Sunday, April 27, 2008

Static Display #6: Willamette "Six Spot" Shay

Crown Zellerbach #6, Cathlamet, Oregon, June 10, 1962. On a family vacation to the Long Beach Peninsula, we found the “Six Spot Shay” on display. This locomotive is a Willamette Locomotive, built entirely from the ground up by Willamette Iron and Steel, who built a lot of logging apparatus.

There is an interesting story behind the Corporate decision to compete with Lima, Ohio, beyond the scope of this article. I refer you to the book
“The Willamette Locomotive” by Steve Hauff and Jim Gertz.

Furthermore, the Willamette Locomotive cannot be correctly referred to as a "Shay," and is not to be confused with the “Pacific Coast Shay.”

"Shay" is a trademark owned by Lima Locomotive Works. Lima’s come back to the Portland upstart, was to incorporate all the changes loggers wanted in a locomotive, incorporating them into the "Pacific Coast Shay."

In all, 33 “Willamette’s” were built, with Car Number 13 built for Simpson Logging, delivered in October 1928 as road number 6.

Here is the text of the display board bolted on her tender:

“This 70 ton Shay locomotive built by Willamette Iron and Steel Company at Portland Oregon, first saw service at Crown Willamette Paper Company’s Young’s River logging operation near Astoria, Oregon, in December, 1923.

Shay Geared Locomotives were a familiar sight in woods from Maine to Washington during the first half of the 20th Century. Over 2,500 were manufactured in Lima, Ohio, while 33 were built in Portland. “Six Spot” was one of those “Western Made.”

Named for Ephraim Shay, a Michigan logger who built the first of the geared locomotives around 1879, this locomotive was sent to do the job where other engines could not venture – up steep grades; around short radius curves; across trestles spanning deep ravines in the forests.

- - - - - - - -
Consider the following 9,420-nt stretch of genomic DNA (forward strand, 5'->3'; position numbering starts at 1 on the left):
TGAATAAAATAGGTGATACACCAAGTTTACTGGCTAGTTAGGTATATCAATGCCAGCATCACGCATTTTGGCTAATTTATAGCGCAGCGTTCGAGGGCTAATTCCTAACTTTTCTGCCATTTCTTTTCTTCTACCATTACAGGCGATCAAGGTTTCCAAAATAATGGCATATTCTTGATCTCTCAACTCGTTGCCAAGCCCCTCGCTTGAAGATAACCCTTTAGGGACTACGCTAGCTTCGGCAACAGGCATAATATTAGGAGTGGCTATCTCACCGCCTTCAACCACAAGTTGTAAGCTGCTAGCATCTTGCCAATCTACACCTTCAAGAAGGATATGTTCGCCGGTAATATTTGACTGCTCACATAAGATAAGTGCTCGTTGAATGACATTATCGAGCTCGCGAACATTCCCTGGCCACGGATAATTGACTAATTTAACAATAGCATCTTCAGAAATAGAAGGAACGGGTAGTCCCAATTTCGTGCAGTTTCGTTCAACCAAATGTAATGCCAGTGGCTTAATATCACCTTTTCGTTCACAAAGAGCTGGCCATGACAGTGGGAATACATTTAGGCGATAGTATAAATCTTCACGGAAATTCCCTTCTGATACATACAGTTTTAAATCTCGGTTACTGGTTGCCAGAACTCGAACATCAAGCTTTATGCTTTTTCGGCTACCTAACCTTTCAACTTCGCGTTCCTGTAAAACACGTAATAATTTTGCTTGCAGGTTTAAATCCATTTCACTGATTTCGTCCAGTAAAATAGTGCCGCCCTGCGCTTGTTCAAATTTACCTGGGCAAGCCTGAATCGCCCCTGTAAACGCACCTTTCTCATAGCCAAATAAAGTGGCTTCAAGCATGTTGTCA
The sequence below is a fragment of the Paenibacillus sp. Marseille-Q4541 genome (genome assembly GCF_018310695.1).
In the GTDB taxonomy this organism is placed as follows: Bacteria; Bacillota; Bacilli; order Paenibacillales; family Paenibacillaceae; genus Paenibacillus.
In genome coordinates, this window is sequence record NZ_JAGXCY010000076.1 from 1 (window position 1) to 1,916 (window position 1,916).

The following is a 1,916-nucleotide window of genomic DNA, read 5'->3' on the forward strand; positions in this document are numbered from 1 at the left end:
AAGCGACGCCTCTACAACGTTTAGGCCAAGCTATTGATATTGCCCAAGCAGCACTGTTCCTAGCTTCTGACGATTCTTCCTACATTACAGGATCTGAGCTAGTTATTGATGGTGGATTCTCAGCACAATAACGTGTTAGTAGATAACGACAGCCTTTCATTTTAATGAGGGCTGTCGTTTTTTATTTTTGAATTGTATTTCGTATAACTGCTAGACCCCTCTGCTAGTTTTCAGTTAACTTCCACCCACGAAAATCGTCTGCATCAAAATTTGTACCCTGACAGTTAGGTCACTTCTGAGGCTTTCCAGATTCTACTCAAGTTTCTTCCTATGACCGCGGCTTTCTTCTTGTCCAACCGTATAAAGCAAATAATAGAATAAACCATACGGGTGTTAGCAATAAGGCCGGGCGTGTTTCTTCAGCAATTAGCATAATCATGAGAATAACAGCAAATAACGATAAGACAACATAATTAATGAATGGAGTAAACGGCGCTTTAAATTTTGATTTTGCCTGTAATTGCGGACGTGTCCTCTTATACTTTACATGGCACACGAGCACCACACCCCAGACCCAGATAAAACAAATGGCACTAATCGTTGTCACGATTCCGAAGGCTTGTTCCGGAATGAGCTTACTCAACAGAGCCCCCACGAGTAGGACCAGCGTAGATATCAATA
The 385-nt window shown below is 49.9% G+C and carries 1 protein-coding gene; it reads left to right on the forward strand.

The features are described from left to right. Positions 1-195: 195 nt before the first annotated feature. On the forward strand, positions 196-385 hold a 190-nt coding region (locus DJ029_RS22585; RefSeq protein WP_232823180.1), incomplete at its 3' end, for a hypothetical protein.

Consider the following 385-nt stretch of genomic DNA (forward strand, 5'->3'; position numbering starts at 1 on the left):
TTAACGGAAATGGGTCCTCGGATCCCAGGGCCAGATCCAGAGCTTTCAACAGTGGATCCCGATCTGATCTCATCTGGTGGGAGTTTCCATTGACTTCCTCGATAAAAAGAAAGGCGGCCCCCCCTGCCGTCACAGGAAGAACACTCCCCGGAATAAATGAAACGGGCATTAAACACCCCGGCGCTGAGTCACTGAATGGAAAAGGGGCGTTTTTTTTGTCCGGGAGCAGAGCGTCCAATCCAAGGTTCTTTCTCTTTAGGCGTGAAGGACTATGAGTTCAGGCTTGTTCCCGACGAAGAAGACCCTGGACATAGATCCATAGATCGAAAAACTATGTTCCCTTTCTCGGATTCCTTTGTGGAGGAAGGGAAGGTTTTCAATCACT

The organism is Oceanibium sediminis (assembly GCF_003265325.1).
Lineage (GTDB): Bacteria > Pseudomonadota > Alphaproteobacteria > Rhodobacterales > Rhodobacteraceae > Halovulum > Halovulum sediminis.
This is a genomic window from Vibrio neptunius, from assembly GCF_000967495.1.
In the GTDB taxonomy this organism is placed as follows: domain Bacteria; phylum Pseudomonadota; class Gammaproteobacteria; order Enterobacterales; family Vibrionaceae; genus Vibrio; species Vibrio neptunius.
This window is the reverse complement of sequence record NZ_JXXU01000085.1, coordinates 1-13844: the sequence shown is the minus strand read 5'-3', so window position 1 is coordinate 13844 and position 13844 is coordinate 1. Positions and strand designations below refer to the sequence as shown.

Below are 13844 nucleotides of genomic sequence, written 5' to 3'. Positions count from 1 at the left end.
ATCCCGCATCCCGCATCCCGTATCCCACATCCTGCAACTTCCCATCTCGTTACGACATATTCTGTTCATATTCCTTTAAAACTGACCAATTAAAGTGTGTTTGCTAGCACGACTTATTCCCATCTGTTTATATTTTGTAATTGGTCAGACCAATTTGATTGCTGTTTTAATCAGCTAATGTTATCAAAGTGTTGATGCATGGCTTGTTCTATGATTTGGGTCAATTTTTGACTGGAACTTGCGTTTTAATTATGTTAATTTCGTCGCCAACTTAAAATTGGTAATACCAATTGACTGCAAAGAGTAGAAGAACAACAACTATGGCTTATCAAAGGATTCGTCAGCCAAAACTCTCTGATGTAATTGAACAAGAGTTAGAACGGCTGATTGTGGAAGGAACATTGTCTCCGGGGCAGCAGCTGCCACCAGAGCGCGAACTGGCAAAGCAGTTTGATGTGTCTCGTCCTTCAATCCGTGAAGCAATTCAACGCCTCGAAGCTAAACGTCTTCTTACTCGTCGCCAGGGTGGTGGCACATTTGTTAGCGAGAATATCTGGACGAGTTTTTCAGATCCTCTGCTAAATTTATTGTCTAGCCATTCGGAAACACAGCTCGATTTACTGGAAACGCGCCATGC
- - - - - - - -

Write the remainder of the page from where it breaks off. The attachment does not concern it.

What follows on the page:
Six Spot was transferred to Cathlamet shortly after going into service near Astoria, only to return to the Young’s River logging operations in 1928. Later, she was assigned to the Clatsop Railway Company, a common carrier line, operated by Crown Willamette to haul logs from its Lewis & Clark camp near Seaside, Oregon.

When the Clatsop Railway was discontinued in 1940, returned to Crown Zellerbach Corporation’s Cathlamet Tree Farm where it remained in service until December 1958, when log trucks replace the company’s last rail operation. ”

Railroad Stuff: Crown Willamette Paper Company #6. Construction Number 13, built at Willamette Iron & Steel, Portland, Oregon, delivered January 20, 1924. Known as model 70-3, she was a 70 ton 3-truck "Shay" type, built at a cost of $22,500!

See Also
The Willamette Locomotive (CN 21)

1 Comments - Click here:

Kathy Sorensen said...

My grandfather worked for Crown Willamette Paper Co. in 1920's in Astoria and in Cathlamet. He was a locomotive engineer. His locomotive was #6. He was also in the Youngs River Camp. I was wondering if he ran the "Six Spot" Shay. I have pictures of him and the engine. Is there anyway that we could confirm this.

Thank you
Kathy Sorensen

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